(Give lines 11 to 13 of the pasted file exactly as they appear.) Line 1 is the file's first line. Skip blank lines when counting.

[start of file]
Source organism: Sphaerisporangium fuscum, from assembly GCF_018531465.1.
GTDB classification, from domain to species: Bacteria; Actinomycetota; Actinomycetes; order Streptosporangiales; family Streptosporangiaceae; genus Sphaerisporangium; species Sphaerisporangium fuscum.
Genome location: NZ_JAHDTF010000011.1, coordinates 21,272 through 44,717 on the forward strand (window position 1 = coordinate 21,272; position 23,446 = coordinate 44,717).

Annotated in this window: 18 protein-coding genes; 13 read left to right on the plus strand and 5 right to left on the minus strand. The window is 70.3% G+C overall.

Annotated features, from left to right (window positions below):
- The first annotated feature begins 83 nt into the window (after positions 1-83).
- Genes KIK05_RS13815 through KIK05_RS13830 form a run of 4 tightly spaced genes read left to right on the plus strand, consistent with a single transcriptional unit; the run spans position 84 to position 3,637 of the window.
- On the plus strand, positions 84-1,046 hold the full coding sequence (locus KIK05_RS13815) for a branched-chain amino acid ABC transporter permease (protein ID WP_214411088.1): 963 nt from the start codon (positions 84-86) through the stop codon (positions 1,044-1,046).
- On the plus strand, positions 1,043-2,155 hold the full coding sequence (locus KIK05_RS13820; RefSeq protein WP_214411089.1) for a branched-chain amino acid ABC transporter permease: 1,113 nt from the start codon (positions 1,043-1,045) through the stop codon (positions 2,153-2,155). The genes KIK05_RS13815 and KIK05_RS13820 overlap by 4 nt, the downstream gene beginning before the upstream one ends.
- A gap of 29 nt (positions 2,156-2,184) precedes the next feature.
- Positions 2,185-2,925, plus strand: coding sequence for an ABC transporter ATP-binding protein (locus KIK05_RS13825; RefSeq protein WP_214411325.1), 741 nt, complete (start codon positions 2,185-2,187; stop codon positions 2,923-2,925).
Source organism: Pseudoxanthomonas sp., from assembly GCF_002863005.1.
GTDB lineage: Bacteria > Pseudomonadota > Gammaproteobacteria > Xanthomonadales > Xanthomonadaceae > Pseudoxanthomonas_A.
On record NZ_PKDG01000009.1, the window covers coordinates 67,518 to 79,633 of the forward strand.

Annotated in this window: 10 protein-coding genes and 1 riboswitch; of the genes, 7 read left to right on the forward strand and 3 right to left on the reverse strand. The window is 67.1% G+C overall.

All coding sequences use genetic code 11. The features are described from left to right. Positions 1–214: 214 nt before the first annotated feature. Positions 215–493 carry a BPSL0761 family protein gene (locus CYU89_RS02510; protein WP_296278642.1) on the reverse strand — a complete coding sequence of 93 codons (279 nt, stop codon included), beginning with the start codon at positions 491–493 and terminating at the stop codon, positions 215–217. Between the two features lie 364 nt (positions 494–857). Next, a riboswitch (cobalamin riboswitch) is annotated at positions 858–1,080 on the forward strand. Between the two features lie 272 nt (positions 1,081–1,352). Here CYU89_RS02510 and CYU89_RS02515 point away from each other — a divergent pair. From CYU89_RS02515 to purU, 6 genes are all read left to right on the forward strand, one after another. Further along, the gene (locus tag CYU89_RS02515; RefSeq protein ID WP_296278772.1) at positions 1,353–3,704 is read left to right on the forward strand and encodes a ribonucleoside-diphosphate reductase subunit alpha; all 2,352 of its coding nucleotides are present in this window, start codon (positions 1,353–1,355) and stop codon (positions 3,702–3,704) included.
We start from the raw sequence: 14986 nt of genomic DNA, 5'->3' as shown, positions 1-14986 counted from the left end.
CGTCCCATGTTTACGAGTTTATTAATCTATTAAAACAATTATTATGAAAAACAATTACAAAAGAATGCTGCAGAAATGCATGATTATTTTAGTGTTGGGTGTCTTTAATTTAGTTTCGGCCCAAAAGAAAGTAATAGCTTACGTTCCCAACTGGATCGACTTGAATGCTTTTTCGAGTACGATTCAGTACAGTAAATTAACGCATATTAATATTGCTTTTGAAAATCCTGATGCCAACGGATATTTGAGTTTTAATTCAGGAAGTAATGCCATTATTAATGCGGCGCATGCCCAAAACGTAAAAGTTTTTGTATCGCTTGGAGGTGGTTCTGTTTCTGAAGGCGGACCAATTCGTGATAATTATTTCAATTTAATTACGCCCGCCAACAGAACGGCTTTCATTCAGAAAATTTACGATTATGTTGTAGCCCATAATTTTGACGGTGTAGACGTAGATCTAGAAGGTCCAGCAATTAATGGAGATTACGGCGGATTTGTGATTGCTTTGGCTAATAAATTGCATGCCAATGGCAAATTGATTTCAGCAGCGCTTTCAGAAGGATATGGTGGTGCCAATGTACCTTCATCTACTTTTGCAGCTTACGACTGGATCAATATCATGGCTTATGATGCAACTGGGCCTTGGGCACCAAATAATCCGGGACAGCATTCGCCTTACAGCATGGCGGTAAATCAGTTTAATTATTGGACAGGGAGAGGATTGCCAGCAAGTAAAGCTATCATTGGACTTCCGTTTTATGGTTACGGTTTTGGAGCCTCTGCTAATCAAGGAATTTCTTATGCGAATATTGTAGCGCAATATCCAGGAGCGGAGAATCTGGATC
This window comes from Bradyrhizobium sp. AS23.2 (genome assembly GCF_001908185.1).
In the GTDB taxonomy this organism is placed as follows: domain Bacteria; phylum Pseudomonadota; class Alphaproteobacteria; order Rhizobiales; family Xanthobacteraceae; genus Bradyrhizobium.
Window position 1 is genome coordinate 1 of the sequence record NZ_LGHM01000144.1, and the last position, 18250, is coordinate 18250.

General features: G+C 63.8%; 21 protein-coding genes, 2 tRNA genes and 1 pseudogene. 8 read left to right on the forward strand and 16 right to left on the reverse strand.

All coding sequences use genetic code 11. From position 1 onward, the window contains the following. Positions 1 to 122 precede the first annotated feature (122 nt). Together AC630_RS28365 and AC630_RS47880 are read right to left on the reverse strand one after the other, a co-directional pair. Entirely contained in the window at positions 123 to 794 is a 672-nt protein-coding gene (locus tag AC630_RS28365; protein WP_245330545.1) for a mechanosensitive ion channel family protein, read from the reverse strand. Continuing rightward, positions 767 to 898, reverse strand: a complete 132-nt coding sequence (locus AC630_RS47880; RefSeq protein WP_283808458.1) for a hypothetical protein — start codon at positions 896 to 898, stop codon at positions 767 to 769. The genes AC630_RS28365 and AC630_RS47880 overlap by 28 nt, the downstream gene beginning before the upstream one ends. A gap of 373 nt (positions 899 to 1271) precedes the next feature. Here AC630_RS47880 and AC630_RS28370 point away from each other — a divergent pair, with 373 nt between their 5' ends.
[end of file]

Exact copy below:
- Positions 2,185-2,925, plus strand: coding sequence for an ABC transporter ATP-binding protein (locus KIK05_RS13825; RefSeq protein WP_214411325.1), 741 nt, complete (start codon positions 2,185-2,187; stop codon positions 2,923-2,925).
Source organism: Pseudoxanthomonas sp., from assembly GCF_002863005.1.
GTDB lineage: Bacteria > Pseudomonadota > Gammaproteobacteria > Xanthomonadales > Xanthomonadaceae > Pseudoxanthomonas_A.